Not this time. This man called me a bitch. He called me a bitch because I politely said no. Never forget that. I will never forget that, no matter what anyone says.

I am sure that there are people who would find it easier to believe that I, a person without hearing impairment, who was standing at most two feet away from this man in a relatively quiet place, either managed to mishear “Have a nice day” as “Whatever, bitch,” or that I deliberately accused an innocent man of saying such a thing (Why? To what possible end?) than that a man might use a slur against a woman who refuses to give him her time or attention.

It’s not just that these things happen so commonly. It’s that they happen so commonly and yet people continue to believe them to be the fantastical inventions of some jealous/delusional/over-emotional/vengeful/uptight/slutty/prudish/ugly/crazy bitch. Instead, they propose explanations that are more fantastical by orders of magnitude, such as the idea that I could have somehow heard “Whatever, bitch” instead of “Have a nice day.” Or that someone could believe themselves to have been sexually assaulted when nothing of the sort happened. Or that they would willfully lie about it and have their names dragged through the mud in front of the silent, shrugging world.

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And I thought, too, about the couple on the bench, looking at the man and at me. Maybe they thought I was a crazy bitch. Maybe they knew exactly what was going on. Maybe they were confused and didn’t know what to think.

Regardless, I cannot concern myself too much with the opinion of the couple on the bench, because I will never see the couple on the bench again. I will, on the other hand, have to live as a woman in this world for the rest of my life. Talking back will not end sexism and it is not an option available to everyone. But it replenishes me. It is a power that I have. I know it is a power because if it wasn’t, men wouldn’t be so afraid of it.

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The photos in this post are all ones I took during that walk today. I included them here for a reason, and it wasn’t to show off my photography. It was to give those of you who haven’t experienced it a sense of that juxtaposition, of having almost every joyful, peaceful, meaningful moment in your life punctuated somehow by oppression.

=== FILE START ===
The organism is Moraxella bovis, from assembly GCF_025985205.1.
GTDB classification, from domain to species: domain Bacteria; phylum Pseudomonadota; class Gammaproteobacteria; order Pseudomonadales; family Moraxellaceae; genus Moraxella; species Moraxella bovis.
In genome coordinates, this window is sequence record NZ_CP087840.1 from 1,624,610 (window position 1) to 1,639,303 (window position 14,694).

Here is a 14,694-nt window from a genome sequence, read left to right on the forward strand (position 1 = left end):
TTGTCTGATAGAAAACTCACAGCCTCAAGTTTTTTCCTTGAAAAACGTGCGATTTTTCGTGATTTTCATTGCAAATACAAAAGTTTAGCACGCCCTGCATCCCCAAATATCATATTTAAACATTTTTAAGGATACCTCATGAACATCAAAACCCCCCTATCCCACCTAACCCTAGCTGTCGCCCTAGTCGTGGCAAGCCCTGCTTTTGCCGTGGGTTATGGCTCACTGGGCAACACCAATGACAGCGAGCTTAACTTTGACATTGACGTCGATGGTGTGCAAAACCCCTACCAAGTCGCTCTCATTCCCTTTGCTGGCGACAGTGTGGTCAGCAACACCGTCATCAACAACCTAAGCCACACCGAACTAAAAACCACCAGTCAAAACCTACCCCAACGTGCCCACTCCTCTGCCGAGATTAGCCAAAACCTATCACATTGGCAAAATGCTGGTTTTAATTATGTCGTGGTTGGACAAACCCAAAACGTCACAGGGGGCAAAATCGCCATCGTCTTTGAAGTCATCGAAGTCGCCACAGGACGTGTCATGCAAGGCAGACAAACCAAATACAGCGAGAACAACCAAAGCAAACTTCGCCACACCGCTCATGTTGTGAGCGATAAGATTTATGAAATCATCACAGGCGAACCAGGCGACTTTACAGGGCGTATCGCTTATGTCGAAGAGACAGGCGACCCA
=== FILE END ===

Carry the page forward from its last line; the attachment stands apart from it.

I am not a happy person, not even when I’m not depressed, but I am a person who constantly marvels at the world–the physical world, the social world. Yet sexism follows me everywhere, taints almost all of my experiences and memories. I can’t get away from it, not even in the twisted paths and falling leaves of Central Park. I cannot escape it no matter where I go.

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Not three minutes after my encounter with the man who called me a bitch, another man approached me. I said the same sort of thing as I said last time, only my voice had gone cold and hard as the ancient boulders in the park. This man did not call me a bitch. He just said, “Have a nice day,” in the cruelest tone I’ve ever heard those words said. I thought, Too late.

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After that I put my headphones on, concluding that particular experiment. As the world around me went quiet, I felt those headphones like a shield around my mind. The singing birds, the fountains, the intriguing conversations all became dull and fuzzy, like the way your mind feels when you’re sick.

But I didn’t turn the music on. Instead I imagined my own music. Sometimes I thought of the Russian songs my parents and their friends and I sing around campfires. Other times I made up my own songs. It comforted me.